Mt. Lebanon native Jim Towns shares Western Pennsylvania ghost stories in American Cryptic | Literary Arts | Pittsburgh | Pittsburgh City Paper

Mt. Lebanon native Jim Towns shares Western Pennsylvania ghost stories in American Cryptic

click to enlarge Jim Towns - PHOTO: MARA RAGO
Photo: Mara Rago
Jim Towns
Most kids spend summer vacations at amusement parks or beaches, swimming pools, or playgrounds.

But Jim Towns’ mom took him to historic landmarks and cemeteries.

“My mom was in the Daughters of the American Revolution,” says Towns, a Mount Lebanon native. “And some of my earliest memories on trips with her are of standing in graveyards in a place like Fayette County as they were putting wreaths on a Civil War grave or a Revolutionary War grave, and being surrounded by these old folks, and I’m six or seven and just wandering around looking at the tombstones.”

Towns’ American Cryptic (Anubis Press) is a byproduct of those childhood adventures, albeit with a twist. A filmmaker and writer currently living in San Pedro, Ca., Towns has an innate fascination with legends, ghost stories, and other strange experiences, especially those in his native Western Pennsylvania. He writes about the mysterious appearance of a babushka-clad woman on Pittsburgh’s T, strange happenings at the Dixmont State Hospital, the former insane asylum in Kilbuck, and a six-toed man that supposedly roams campgrounds in the Laurel Highlands, including the Boy Scouts’ Heritage Reservation.

While these stories are unique to Western Pennsylvania, there are similar tales in almost every populated region that Towns says are attempts to understand the nature of existence.

“Our human nature is that we’re all storytellers, and human nature makes us form a historical narrative into a story, into a folk tale,” Towns says. “And sometimes history is very complicated, and a historical narrative has a lot of moving parts and a lot of things that make us uncomfortable. Our tendency is to mythologize this. We take a complex story with complex characters that are not all good or bad, they’re a mix, and we take that and we rarefy it, we cook it down into a basic narrative, what is needed to tell it, and we form a myth.”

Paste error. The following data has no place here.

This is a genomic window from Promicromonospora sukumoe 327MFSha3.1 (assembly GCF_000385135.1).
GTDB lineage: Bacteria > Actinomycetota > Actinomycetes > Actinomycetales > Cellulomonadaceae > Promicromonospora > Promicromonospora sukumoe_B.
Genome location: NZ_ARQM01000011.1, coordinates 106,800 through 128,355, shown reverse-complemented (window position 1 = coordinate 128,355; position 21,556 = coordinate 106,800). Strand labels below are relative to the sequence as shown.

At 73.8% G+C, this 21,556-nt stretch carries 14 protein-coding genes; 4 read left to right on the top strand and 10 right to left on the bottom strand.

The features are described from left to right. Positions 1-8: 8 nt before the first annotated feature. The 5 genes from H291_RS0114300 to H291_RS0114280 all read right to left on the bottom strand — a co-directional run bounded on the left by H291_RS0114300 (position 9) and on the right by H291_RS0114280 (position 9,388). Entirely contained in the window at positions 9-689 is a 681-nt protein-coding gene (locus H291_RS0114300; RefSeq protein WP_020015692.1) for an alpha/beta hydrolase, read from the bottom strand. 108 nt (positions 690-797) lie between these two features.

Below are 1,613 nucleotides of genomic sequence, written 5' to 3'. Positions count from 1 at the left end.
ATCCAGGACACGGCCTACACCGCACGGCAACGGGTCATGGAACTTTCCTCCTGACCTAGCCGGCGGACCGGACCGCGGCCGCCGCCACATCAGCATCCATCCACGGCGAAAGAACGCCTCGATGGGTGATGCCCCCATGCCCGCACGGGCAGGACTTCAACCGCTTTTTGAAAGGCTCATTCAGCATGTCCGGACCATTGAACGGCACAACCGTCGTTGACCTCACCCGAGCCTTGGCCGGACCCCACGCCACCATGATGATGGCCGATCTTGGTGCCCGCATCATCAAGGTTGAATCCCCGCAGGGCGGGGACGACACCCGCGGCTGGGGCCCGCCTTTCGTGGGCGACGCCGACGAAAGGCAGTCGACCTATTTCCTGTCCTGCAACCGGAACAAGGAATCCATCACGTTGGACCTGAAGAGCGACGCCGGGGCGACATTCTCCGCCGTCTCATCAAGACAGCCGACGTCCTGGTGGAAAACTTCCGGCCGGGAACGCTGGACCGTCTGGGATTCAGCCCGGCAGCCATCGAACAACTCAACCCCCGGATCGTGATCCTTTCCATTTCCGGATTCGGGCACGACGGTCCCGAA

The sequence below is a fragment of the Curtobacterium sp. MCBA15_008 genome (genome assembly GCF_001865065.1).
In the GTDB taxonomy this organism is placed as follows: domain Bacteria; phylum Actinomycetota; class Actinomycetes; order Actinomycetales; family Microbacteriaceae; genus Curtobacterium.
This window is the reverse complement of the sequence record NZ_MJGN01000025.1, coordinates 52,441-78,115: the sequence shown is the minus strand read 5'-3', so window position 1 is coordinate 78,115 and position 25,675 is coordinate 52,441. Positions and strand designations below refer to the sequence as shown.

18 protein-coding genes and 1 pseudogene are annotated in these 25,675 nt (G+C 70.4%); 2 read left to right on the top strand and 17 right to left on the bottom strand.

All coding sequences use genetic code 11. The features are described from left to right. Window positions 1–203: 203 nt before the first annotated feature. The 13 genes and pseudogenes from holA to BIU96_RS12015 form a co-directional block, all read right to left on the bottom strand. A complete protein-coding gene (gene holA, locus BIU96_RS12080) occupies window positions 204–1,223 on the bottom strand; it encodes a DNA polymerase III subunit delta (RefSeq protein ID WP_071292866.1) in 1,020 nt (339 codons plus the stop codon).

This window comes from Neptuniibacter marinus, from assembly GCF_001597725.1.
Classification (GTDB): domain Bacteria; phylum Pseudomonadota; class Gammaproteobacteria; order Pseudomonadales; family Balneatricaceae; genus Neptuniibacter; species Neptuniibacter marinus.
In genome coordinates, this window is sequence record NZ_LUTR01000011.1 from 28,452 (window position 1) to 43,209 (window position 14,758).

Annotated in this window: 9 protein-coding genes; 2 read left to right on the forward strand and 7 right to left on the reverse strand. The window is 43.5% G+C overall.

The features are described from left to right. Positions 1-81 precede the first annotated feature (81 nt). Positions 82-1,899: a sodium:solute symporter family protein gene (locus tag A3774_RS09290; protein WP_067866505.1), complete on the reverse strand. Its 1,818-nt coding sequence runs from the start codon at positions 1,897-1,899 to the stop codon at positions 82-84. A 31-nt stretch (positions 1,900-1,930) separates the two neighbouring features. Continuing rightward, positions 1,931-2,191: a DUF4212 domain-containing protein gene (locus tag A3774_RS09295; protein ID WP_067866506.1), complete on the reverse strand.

Those myths, Towns adds, sometimes lack factual elements due to their simplicity. But the minimalism of these stories enables them to be passed down through generations.

“Everyone can bring their own iteration that way,” Towns says. “I think that’s how we propagate history and that’s how local areas end up with their own myths.”

Sometimes the myths are used to scare children about dangers if they roam far from home. Other times they exaggerate the dangers of specific populations, such as the legend of Indian Peter, who was sighted wandering the Brownsville area in the late 19th and early 20th centuries.

Towns himself has witnessed some inexplicable events — he says he saw the babushka woman between the South Hills Junction and Dormont T stops — and has experienced other strange phenomena. He’s not quite sure what is real or what is imagined, calling himself an “optimistic cynic” regarding supernatural occurrences. But like Mulder in the X Files, he wants to believe.

“I would love the idea that there’s more out there,” Towns says. “If you think about it, how boring would the world be if we realized we know everything. I don’t feel like I’m actively out there looking for weird stuff, but I also think that some people for one reason or another, do seem to attract these kinds of things.”
More about Jim Towns’ films:

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